Carbon capturing — a technology in which carbon dioxide is captured, purified and stored as a liquid for reuse in various applications — is trending, especially in the fossil fuels industry, and some wineries are beginning to utilize the technology.
Trefethen Family Vineyards, a family-owned estate winery in Napa Valley recently announced that it is participating in a pilot project with Earthly Labs focused on capturing carbon dioxide emitted from the winery’s fermentation.
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Earthly Labs’ approach to carbon capture expands its current “CiCi” platform by adding new ways to process and scrub CO2 in a winery setting.
The CiCi system is the size of a large refrigerator and was installed alongside the Trefethen fermentation tanks. The CO2 exchange program allows companies to capture and sell waste CO2 to create value.
The CiCi system was first made available to the small craft brewing segment.
“New climate solutions are needed urgently, but they only work when leaders like Trefethen are willing to pioneer new innovations,” said Earthly Labs CEO Amy George said. “We are thrilled to partner with Trefethen to advance climate science and showcase what one winery can do to inspire others.”
The move is consistent with Trefethen’s current sustainability efforts. The winery is certified Napa Green, Certified California Sustainable and a member of the Porto Protocol, a global consortium of wineries focused on climate change.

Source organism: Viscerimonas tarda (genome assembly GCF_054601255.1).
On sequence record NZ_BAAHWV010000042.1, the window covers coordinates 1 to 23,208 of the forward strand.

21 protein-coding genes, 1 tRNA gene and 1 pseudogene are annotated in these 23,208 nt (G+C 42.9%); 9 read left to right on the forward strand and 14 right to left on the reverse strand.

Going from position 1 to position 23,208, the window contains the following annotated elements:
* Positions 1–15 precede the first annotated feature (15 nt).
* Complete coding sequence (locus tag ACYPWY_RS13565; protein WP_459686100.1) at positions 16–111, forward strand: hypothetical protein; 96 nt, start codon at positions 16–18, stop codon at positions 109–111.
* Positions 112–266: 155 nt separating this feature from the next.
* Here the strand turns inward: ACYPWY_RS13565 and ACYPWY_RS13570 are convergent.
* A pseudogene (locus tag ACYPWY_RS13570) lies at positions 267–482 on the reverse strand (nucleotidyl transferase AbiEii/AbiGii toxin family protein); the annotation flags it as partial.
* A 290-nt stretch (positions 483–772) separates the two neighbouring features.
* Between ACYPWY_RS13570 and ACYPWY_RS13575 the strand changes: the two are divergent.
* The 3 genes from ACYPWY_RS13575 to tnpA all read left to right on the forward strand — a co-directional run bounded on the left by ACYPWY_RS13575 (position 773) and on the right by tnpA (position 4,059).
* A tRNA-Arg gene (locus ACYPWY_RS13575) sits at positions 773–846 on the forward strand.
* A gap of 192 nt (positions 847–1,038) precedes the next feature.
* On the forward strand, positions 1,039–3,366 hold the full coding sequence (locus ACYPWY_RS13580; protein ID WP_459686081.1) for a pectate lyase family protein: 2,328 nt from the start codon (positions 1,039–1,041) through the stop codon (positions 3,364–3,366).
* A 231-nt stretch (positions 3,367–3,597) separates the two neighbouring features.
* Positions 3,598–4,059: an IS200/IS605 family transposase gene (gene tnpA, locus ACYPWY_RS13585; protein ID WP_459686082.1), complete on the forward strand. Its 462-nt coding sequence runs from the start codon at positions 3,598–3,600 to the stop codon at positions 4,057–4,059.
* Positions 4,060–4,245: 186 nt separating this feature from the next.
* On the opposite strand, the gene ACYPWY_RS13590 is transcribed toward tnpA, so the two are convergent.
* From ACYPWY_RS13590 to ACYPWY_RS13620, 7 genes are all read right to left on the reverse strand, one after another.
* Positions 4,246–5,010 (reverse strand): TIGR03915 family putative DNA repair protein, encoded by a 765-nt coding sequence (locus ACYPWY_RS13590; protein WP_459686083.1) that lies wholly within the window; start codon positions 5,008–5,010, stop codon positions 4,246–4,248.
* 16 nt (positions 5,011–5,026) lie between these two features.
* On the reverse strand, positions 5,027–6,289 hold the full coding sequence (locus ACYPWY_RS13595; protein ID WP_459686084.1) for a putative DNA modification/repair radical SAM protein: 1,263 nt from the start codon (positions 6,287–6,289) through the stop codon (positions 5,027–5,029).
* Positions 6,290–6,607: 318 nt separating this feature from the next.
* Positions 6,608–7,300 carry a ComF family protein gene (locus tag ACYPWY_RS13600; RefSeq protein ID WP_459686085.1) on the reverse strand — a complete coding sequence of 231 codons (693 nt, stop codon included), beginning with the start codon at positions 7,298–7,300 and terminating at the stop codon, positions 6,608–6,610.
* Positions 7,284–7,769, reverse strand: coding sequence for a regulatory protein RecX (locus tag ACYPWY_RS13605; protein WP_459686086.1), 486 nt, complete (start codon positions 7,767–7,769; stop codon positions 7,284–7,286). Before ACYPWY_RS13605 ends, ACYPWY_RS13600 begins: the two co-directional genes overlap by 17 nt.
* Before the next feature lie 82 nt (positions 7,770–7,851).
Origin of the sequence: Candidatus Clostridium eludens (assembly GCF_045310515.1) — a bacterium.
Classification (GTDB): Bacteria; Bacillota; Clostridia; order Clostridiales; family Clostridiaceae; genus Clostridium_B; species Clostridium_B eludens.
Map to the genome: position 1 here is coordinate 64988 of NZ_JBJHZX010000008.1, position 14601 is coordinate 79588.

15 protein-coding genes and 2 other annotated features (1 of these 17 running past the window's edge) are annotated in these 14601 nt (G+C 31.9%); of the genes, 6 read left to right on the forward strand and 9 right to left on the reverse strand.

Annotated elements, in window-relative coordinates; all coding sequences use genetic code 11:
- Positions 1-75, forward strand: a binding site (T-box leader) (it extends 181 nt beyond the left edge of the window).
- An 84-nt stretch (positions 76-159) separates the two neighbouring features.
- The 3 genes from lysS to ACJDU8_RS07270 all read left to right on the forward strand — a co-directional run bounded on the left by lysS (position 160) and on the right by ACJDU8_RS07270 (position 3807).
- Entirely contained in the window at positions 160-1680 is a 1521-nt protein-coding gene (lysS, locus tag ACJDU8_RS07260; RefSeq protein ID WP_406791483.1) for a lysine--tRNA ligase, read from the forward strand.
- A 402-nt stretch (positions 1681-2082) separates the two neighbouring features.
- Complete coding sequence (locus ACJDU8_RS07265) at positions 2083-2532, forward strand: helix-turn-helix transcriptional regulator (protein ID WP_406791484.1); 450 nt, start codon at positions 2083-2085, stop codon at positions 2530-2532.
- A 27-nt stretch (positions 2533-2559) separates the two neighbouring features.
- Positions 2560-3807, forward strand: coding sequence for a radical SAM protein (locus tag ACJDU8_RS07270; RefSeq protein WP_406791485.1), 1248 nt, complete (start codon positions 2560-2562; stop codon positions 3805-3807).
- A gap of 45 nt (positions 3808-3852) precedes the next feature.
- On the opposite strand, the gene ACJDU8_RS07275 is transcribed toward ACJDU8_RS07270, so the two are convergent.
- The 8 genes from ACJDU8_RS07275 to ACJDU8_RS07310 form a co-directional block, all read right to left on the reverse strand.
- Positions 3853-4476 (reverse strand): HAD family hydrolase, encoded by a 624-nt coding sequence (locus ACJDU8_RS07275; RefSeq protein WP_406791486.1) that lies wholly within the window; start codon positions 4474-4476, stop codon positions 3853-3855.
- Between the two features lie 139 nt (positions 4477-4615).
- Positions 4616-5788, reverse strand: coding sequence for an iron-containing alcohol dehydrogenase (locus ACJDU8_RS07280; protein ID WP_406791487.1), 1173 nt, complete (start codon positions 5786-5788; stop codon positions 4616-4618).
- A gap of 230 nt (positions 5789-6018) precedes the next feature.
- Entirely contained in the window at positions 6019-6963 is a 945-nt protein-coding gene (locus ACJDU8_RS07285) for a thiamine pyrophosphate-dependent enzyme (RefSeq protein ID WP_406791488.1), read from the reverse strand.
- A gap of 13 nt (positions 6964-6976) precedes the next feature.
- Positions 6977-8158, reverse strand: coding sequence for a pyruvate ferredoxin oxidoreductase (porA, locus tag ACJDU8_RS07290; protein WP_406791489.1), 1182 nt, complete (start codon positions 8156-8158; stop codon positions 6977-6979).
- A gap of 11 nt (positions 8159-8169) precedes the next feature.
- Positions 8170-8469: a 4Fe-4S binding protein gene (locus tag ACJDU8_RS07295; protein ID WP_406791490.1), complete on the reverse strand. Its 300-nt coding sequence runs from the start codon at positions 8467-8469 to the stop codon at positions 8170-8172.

Trefethen’s leaders said it is the first winery to install the new technology for this year’s harvest and is hoping it will prove effective as a strategy for carbon footprint reduction, noting that the carbon dioxide that’s captured in the process affects the atmosphere the same way carbon dioxide by-products from fossil fuels do.
“This is a natural extension of our commitment to land stewardship and environmental responsibility,” Hailey Trefethen, who leads sustainability programs for her family’s winery, said in a press release. “This is a natural extension of our commitment to land stewardship and environmental responsibility.
“With this technology, we are gaining ground in reducing global emissions and the related impacts of climate change. We are making great strides this harvest season and hope the practice will be widely adopted in the future.”
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